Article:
Wednesday, May 28, 2014

Net Impact Rebounds and Team Wins Leeds Case Competition

Just a year and a half ago, a lack of interest had shrunk UGA’s chapter of Net Impact to only one active member. Luckily, a few interested students began to meet regularly to discuss trends in sustainability, nonprofits, and social enterprise. As we became good friends, the club took off.  We attended the Net Impact conference in Baltimore, hosted several events, and were named a “gold” chapter by the end of the year. We also entered the Leeds Net Impact Case Competition, the first time a team from UGA had done so, and were thrilled to make it to the semi-final round. Our team competed again this year, and we were out to win!
     The Leeds Net Impact Case Competition in Boulder, CO is focused on solving real world sustainability issues and, as fun as it is, it is also a ton of work. The first round gave us two weeks to examine how investing in different technologies would affect a company’s “triple bottom line,” people and planet along with profit. Working in a team of four, we split up research and worked whenever we could find time between classes and homework. After advancing, we were given another case before the final round in Colorado. The time required could have been overwhelming, but my teammates and I are all serious about Net Impact and competitions are an incredible learning experience. I was happy to give up my free time to research regulations on pollution and discover how acceptance of global warming will affect energy sector profits. It wasn’t hard to convince my teammates to give up nights and weekends to dig into natural gas pricing forecasts or how pollution affects worker safety. This was our chance to use what we’re learning in a scenario we care about.
Our team was made up of close friends. We didn’t waste time deciding who would be responsible for what research because we already know what everyone’s strengths are and what each is passionate about. We didn’t mind spending hours working together, because we’d be together anyway. And in Colorado as we answered questions from the judges, we supported each Net Impact each other and kept each other calm.
The first night in Boulder was stressful as people finalized their presentations, but it was also exciting and fun to meet people with similar interests. As someone who is usually wary of “networking,” I found it easy to connect with the other teams and we talked with people from all over the country. Funnily enough, we spent a lot of time with our neighbors from Georgia Tech, who also had a team make it to the semi-finals.  
On the day of the competition, they paired each team up with a Colorado student. Our buddy, Reid, shuffled us to a classroom to present in the morning and ate lunch with us while we waited for the results. We all felt good about our presentation, but were happily shocked to hear we had advanced to the final round. Because of an unlucky draw we presented last in the finals, meaning we were quarantined with the other finalists and our CU buddies for the next 6 hours. Thankfully, Reid is one of the friendliest people I’ve ever met and he helped to ease our nervous energy. This was another time I was happy to be on a team with friends who could help pass time in an anxious situation!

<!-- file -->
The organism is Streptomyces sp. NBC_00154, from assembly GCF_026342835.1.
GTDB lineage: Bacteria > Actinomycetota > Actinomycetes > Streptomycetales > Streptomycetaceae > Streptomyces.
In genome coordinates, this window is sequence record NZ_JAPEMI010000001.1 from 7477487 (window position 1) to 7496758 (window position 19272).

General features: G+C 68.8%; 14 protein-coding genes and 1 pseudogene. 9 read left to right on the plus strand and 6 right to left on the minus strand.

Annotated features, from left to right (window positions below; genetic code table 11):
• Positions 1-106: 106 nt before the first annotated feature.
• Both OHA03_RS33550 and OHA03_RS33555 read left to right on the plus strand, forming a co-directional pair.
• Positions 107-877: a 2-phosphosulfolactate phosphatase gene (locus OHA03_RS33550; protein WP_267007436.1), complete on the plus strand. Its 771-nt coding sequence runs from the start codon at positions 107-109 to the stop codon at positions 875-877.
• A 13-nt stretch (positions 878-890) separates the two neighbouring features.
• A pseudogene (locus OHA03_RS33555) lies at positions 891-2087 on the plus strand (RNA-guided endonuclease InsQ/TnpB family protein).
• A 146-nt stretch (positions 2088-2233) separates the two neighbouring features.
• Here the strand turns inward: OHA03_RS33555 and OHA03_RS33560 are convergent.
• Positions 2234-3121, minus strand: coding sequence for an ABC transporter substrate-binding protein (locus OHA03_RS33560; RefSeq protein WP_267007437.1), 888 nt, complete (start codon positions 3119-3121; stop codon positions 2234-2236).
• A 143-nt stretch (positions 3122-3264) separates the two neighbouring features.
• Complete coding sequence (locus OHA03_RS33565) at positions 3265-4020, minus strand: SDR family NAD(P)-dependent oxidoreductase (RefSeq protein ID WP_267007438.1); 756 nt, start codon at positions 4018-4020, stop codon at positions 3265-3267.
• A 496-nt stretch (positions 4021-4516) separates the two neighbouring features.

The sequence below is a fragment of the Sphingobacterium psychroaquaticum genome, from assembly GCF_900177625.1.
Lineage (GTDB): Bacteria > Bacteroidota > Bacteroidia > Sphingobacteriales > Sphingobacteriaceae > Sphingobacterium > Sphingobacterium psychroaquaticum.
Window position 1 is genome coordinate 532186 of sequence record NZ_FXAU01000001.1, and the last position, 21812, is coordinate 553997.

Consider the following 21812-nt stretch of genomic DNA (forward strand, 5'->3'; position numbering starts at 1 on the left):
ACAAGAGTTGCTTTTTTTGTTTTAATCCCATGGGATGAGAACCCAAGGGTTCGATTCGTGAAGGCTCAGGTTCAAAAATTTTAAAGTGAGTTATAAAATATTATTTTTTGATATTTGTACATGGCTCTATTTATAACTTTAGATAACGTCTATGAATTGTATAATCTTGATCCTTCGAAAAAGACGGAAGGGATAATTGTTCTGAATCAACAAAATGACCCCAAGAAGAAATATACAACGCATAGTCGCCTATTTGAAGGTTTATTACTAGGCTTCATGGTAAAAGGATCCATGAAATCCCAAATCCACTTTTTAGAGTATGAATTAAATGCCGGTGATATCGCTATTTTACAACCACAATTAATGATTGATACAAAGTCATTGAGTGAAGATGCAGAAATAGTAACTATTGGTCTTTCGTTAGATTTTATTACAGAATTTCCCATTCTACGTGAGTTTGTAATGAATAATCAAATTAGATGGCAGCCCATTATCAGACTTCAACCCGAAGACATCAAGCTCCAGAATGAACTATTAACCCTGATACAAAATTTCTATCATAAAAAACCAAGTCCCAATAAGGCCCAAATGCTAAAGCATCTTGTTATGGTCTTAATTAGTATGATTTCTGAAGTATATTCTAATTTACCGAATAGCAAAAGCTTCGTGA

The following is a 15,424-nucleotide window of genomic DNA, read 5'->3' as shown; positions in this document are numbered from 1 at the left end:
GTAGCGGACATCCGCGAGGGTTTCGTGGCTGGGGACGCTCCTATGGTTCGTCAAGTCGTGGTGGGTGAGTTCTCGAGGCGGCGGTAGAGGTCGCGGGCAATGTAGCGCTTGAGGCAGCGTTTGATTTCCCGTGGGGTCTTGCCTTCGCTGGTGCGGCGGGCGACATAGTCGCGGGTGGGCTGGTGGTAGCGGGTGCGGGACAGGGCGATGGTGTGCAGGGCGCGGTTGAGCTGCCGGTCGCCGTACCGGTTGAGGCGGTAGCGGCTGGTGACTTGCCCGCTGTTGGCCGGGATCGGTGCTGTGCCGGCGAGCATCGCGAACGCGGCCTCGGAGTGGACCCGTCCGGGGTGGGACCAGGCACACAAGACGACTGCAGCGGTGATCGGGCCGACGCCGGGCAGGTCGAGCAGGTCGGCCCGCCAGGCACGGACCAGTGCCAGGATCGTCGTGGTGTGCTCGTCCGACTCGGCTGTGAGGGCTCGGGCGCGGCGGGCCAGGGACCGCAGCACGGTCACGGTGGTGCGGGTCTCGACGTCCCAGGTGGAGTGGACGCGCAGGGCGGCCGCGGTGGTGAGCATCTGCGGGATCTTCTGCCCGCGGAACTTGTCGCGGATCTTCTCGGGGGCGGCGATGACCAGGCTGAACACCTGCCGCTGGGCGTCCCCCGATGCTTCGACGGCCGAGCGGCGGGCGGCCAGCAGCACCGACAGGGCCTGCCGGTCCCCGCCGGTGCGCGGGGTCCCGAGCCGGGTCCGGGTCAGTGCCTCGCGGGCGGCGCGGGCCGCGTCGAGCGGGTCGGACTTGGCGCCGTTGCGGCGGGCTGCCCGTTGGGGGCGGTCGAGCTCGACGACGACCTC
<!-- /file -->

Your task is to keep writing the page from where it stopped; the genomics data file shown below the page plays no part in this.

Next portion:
The sponsoring company this year was Johns Manville, a Berkshire Hathaway building supplies company headquartered in Denver. Our final presentation was to 10 judges, including their CEO and several executives. Presenting is obviously a big part of business school, and we’ve all had practice at it. But, presenting recommendations to such important people, along with other competitors, was justifiably nerve-wracking. I am incredibly proud of how confidently each of my team members presented their points. Kari Baker spoke passionately about improving worker safety and our economy, Betsy Curry easily explained energy use and cost in a way that everyone could understand, and Ariel Brassil answered the judges’ questions by referencing energy theorists and books she reads in her free time. The experience of successfully presenting to such an impressive group gives each of us a confidence boost. It is absolutely the best learning experience I have had in business school.
That night at dinner Mary Rhinehart, the CEO of Johns Manville, presented the awards. After hearing Purdue University place third and Notre Dame place second, we were tense. We spent the weekend struggling to not get our hopes up, so it was an enormous relief and incredibly exciting to hear University of Georgia announced as the winner! The judges later told us they appreciated how cohesive our presentation was and that we each referenced each other while we spoke. This came, I think, since we were among friends. We all worked hard because it was an enjoyable experience for us and we created a memorable, passionate presentation because no part of it was faked.  
I am incredibly proud of how far our club has come; we now have 20 active members. I’m sad to graduate and not be a part of UGA Net Impact next year, but I’m excited to see all that my friends will accomplish. I, of course, expect UGA to uphold our title at the Net Impact Case Competition so I look forward to reading about that next spring!